By Dr. Philip Bretsky
Were you aware that there are two new medications approved to treat high cholesterol levels? Traditionally, patients and physicians have relied on the statin class of medication to lower LDL or “bad” cholesterol levels. The most well known of these is Lipitor (you may have seen the commercials). The newer medications are delivered by injection and are in a class called PCSK9 inhibitors.
The new PCSK9 inhibitors can achieve LDL levels far lower than can be achieved by even the highest intensity statins. Whereas one might expect to lower an LDL to under 100mg/ml or under 70mg/ml with Lipitor, studies show that the PCSK9 inhibitors can achieve LDL levels below 25mg/ml. In one study 9% achieved levels under 15mg/ml!
But we must need some cholesterol in the body, right? It must serve some function and, correctly, some researchers are concerned that very low levels of LDL could adversely affect the production of sex steroid hormones and adrenal hormones which rely on cholesterol.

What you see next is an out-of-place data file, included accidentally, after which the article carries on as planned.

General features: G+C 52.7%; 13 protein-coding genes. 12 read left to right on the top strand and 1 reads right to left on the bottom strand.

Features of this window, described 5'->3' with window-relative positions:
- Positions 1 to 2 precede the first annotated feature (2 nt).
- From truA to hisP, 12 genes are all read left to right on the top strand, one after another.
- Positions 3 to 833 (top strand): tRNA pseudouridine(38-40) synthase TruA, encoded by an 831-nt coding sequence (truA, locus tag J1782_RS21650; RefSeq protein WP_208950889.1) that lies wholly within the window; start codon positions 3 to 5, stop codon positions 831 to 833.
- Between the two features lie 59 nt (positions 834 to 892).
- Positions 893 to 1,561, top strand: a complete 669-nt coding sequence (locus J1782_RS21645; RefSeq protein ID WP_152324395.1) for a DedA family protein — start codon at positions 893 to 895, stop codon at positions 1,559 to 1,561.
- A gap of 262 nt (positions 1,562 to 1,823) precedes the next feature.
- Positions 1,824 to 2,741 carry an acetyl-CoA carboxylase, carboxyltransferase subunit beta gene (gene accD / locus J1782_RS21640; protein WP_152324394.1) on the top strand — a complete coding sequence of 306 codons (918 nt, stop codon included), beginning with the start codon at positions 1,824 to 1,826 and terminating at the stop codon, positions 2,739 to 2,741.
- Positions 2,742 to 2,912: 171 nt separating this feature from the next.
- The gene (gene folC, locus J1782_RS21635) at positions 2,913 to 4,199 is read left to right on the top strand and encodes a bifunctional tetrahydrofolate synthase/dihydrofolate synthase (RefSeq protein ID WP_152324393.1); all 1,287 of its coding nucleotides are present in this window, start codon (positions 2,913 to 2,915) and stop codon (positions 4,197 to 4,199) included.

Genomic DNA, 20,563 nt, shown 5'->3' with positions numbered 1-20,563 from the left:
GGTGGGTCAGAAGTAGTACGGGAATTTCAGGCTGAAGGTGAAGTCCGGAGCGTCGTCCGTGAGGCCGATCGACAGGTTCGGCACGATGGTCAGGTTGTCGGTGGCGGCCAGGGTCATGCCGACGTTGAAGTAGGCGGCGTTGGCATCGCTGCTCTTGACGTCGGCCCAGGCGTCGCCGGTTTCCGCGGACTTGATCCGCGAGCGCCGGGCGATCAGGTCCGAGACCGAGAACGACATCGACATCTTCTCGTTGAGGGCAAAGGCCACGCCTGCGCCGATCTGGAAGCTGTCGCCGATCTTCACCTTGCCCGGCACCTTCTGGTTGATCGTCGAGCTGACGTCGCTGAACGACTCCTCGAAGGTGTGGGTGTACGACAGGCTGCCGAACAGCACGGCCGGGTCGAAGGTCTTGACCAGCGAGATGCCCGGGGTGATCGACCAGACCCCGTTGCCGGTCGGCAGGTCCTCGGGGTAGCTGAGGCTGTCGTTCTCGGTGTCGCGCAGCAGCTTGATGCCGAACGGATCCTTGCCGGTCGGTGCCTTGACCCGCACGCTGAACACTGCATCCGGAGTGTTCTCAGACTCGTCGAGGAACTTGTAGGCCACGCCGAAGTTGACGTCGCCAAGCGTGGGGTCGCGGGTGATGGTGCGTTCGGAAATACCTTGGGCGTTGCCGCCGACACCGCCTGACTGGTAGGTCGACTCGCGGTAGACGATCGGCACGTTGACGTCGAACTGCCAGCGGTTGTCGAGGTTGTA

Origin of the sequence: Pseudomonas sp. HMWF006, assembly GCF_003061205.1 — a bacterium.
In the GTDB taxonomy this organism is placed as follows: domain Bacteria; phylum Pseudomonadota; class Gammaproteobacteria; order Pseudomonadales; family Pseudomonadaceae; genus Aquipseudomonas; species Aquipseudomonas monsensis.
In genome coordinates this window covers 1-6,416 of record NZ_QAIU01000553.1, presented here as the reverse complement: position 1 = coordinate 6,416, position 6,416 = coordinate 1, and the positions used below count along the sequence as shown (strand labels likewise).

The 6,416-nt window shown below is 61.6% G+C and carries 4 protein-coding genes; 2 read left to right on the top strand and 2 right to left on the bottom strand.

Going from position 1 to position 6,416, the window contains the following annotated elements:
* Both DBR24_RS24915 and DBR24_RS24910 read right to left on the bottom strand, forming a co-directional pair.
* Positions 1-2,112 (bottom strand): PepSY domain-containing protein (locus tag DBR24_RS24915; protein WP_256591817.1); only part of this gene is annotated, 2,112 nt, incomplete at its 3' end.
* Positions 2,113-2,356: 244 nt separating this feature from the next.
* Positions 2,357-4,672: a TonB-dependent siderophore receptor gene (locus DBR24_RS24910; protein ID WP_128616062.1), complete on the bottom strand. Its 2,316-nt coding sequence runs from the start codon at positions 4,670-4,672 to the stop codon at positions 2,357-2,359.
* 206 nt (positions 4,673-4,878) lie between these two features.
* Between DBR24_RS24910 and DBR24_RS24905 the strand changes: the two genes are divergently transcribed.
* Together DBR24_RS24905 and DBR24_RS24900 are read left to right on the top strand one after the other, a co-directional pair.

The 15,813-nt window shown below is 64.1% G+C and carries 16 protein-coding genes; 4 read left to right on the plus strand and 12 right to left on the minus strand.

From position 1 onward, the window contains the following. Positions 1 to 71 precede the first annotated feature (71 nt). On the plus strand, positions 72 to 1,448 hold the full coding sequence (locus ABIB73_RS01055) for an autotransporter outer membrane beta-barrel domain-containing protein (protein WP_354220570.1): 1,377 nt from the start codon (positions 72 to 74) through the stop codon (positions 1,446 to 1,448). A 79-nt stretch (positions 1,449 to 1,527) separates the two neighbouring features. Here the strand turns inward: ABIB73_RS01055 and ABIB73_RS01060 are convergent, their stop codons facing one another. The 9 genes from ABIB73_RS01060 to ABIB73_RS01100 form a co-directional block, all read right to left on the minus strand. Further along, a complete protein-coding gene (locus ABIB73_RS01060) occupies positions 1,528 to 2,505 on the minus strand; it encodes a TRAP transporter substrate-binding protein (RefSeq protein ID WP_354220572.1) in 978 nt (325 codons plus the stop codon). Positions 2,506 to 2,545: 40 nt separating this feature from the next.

However, a recent study (http://www.onlinejacc.org/content/69/5/471) analyzed 5,234 patients treated for up to 2 years and examined the occurrence of adverse events. There was no increase in a wide variety of conditions including neurologic, memory, kidney, liver or diabetes. However, the authors did see (pun intended) an increase in cataracts among those patients with LDL levels below 25mg/ml.
So is there such a thing as ‘too low’ cholesterol? Other than the risk of cataracts, so far there does not seem to be a downside.